The Environmental Issues Group, held Cool Topics on a Hot Issue: Climate Change, on October 5, 2019. The goal was to raise awareness and provide education regarding climate change. Three expert speakers addressed the audience.
James M. Sullivan, Ph.D.
Executive Director, FAU Harbor Branch
Governor’s Blue-Green Algae Task Force
Jim presented “The Relationship Between Global Warming, HABs, and the Environment.” He focused on the scientific aspect of Harmful Algal Blooms (HABs) and the toxins they produce. There are many different types of harmful algae – not just red tide and blue-green algae. They all produce different toxins with different effects. These toxins are harmful to humans, devastating to marine life, and destructive to the economy. Worldwide, HABs are increasing in type, frequency, duration and severity in diverse geographical locations – and it is forecast to get worse. Florida is one of the most impacted states in the U.S. The state has multiple task forces to address the problem. The Governor’s Blue-Green Algae Task Force will focus on expediting water quality improvements in the next 5 years. The Harbor Branch Oceanographic Institute (HBOI) of Florida Atlantic University is working with the Florida Center for Coastal and Human Health (FLCCHH) to conduct critical research. Climate change is happening faster than originally expected and it is more extreme than expected. Therefore, we need to educate ourselves and put continued pressure on our representatives.
Rod Braun, M.S.
Climate & Coastal Resilience Program Manager
The Nature Conservancy
Rod presented “Climate Solutions: Nature Based.” The charter of The Nature Conservancy is: tackle climate change, protect land & water, provide food and water sustainability, build healthy cities, connect people and nature. To date, three strategies will strengthen our resilience to climate change: Clean Energy, Natural Climate Solutions, and Resilience & Adaptation.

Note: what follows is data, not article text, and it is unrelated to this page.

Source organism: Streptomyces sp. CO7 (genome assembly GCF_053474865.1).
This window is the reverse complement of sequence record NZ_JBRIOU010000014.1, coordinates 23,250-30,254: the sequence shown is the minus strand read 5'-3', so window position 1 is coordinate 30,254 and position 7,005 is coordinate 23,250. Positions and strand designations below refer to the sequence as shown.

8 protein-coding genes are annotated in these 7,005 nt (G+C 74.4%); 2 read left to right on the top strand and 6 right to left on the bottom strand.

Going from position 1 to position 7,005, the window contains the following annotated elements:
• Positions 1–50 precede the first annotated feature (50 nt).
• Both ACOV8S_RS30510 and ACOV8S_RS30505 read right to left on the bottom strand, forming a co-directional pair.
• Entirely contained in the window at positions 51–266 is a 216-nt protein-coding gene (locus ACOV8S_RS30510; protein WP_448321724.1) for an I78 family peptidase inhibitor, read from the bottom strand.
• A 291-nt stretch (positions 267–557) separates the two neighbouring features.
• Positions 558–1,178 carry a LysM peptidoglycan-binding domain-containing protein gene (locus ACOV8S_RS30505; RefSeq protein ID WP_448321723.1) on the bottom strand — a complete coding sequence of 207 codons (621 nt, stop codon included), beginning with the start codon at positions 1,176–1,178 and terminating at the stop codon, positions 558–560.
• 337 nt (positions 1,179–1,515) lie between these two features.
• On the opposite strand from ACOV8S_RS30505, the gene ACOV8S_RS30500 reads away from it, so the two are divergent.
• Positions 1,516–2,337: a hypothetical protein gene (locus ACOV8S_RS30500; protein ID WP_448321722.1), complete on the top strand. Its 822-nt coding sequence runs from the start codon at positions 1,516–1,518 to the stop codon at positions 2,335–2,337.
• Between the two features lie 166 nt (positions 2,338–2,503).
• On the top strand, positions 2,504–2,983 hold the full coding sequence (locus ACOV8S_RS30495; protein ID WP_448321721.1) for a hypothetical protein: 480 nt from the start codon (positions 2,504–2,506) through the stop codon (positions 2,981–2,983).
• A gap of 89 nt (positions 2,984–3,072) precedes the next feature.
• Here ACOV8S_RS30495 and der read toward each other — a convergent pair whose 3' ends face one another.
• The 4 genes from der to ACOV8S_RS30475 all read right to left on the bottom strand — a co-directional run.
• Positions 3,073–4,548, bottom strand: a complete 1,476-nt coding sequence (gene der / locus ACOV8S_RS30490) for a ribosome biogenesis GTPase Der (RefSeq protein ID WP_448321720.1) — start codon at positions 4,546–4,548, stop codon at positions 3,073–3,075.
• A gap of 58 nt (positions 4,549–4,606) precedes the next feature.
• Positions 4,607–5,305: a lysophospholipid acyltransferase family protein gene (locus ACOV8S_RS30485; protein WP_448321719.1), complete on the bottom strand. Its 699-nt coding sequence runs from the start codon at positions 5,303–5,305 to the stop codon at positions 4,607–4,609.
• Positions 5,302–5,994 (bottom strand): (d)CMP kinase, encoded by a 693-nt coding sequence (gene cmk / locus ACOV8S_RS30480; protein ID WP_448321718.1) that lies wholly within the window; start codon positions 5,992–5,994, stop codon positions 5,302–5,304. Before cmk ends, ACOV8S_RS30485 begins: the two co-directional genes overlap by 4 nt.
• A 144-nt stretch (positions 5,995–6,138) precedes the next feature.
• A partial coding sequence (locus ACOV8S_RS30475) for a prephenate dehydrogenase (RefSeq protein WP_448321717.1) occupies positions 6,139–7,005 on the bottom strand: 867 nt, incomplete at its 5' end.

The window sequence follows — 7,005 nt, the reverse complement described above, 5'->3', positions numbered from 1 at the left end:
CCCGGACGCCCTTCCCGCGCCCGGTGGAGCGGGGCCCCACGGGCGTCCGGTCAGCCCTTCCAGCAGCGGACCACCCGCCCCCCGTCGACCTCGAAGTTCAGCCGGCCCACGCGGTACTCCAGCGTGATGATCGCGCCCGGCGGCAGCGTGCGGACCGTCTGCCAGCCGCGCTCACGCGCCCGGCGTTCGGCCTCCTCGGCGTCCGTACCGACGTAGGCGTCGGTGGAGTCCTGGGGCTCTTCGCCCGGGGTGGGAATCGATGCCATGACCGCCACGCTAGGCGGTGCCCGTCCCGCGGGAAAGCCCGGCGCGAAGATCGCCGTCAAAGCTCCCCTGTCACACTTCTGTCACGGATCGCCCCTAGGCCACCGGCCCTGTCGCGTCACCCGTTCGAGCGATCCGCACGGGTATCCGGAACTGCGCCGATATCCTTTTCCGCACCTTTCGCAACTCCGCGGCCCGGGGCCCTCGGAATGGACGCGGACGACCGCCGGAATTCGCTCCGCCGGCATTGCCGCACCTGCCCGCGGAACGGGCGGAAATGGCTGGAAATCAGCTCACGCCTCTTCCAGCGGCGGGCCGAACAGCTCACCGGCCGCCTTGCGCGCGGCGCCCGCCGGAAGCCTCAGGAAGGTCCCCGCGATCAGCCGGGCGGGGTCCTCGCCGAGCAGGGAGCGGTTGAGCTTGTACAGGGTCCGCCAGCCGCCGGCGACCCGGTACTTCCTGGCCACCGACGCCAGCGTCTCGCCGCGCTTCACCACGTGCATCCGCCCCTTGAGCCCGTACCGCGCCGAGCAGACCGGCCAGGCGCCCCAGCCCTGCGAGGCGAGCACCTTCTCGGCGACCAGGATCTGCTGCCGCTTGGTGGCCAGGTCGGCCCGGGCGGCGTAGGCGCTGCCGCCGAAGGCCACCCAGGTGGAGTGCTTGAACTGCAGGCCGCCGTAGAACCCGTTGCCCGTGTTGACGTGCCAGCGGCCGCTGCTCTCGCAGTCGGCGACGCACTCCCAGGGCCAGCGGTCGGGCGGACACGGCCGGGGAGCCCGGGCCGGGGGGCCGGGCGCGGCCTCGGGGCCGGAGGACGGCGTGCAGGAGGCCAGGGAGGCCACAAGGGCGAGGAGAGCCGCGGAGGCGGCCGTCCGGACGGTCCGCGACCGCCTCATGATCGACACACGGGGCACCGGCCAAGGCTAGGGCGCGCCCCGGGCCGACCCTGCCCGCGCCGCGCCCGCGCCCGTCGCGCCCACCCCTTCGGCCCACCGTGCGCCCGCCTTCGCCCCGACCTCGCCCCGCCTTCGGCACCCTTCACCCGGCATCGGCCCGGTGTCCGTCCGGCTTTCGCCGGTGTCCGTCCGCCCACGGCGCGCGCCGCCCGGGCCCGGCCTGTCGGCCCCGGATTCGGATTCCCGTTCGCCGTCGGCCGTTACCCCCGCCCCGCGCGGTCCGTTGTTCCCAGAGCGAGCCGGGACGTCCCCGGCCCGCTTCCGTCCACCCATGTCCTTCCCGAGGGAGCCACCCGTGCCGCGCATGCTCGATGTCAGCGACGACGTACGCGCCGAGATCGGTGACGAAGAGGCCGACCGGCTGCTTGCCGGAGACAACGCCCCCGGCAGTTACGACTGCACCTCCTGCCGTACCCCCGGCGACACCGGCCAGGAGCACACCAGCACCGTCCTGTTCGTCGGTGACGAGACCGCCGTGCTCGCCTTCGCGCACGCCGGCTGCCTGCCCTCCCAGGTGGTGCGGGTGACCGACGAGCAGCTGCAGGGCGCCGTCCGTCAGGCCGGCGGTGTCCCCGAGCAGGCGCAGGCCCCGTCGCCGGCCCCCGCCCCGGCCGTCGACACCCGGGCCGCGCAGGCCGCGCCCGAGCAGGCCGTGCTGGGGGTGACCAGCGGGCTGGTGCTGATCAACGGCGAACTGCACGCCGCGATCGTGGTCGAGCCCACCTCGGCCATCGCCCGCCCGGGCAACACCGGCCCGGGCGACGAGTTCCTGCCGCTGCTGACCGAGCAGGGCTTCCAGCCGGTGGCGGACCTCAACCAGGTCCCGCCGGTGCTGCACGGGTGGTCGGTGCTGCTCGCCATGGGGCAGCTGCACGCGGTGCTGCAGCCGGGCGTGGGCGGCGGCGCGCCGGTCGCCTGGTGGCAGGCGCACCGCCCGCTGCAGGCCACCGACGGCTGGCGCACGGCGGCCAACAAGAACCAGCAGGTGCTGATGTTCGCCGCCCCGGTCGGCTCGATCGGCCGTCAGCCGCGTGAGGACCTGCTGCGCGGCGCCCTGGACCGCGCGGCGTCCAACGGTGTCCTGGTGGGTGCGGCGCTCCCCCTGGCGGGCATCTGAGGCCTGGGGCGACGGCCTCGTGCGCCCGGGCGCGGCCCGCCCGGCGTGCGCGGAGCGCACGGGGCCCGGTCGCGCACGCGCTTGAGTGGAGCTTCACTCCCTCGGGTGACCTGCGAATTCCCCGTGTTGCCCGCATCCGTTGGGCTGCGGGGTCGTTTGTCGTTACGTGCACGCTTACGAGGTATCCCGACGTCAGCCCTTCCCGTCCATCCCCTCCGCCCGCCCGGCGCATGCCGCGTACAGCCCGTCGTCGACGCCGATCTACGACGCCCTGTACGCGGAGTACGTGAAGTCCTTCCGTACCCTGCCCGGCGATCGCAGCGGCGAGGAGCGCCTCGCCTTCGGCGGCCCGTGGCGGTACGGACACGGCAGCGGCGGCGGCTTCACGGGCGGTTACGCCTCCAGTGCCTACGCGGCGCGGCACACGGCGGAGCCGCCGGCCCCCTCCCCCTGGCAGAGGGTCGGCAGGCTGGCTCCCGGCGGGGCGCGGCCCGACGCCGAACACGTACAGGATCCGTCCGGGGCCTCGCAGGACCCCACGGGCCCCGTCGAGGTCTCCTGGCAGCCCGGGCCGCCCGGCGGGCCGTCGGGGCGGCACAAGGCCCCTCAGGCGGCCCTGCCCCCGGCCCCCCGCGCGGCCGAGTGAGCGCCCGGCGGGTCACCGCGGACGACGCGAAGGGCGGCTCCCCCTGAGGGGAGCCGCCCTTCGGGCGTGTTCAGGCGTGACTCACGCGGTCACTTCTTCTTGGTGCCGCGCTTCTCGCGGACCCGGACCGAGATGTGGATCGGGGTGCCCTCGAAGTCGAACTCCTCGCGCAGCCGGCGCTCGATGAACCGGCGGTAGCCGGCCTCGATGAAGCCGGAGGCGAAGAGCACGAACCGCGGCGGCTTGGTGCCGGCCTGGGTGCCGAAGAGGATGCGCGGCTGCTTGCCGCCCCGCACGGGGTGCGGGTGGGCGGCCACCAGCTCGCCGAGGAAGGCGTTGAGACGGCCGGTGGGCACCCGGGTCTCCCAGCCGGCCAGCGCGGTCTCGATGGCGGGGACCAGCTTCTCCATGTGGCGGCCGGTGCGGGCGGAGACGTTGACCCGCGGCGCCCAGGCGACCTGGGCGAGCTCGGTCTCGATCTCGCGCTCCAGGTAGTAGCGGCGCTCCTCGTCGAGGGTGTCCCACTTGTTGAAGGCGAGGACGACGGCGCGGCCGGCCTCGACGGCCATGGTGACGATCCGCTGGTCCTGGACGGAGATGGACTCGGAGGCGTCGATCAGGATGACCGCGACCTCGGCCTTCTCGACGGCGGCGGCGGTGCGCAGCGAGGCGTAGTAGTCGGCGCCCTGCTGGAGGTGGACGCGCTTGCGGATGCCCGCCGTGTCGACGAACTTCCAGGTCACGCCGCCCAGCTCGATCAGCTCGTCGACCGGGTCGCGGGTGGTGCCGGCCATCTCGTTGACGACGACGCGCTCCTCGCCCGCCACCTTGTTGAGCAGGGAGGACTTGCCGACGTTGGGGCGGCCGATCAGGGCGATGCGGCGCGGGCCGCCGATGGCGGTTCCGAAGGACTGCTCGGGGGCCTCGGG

Nature has the potential to remove 21% of the nation’s carbon pollution.
Natural climate solutions are: Protect intact ecosystems, Restore native ecosystems, and Improve management practices. Natural(green)coastal infrastructures include coral reefs, mangroves, salt marshes, dunes, oyster reefs. Built(gray)infrastructures are seawalls, levees, dikes.
Today’s Climate Reality: 62,000 people are displaced every day due to weather-related disasters, which amounts to $32 billion annually.
Our climate collaboratives amount to nearly 72% of Florida’s population working together to reduce greenhouse gas emissions and build climate resilience. They are: Southeast Florida Climate Change Compact, Tampa Bay, East Central Florida, Southwest Florida.
Erin Deady, P.A.
Licensed Attorney and Consultant,
Certified Land Planner
Erin presented “The Legal and Legislative Frontier of Climate Change.” This is a frontier that is being explored with many unanswered questions. Legally, at what level is climate change? Federal? State? Common Law? Public Trust? Insurance?
She discussed the legal aspects that must be considered:
– NFIR: National Flood Insurance Reform
– CRS : Congressional Research Service (Sea Level Rise Credits)
– Army Corp of Engineers: Maintains our nation’s water resources
– NEPA: National Environmental Policy Act
– FFRMS: Federal Flood Risk Management Standard
Erin explained the basic legal concepts in government, such as actions/liability for capital improvements and roads. Can I sue my local government? What if infrastructure is not maintained, such as poor roads or storm drains that don’t drain anymore? What if local government does nothing? What about the Florida Nuisance Law, such as junk in the front yard? Several court cases were discussed: Oakland, CA v. BP (fossil fuel industry), Ali v. JP Morgan Chase Bank (flood insurance), Juliana v. United States (public trust), Reynolds v. Florida (is a stable climate a constitutional right?)
All three speakers, from diverse backgrounds, provided a stimulus to sustain our focus on climate change.
Kathy Panko, Environmental Issues Group
October 15, 2019
Source: Cool Topics on a Hot Issue: Climate Change “A Whole New World” October 5, 2019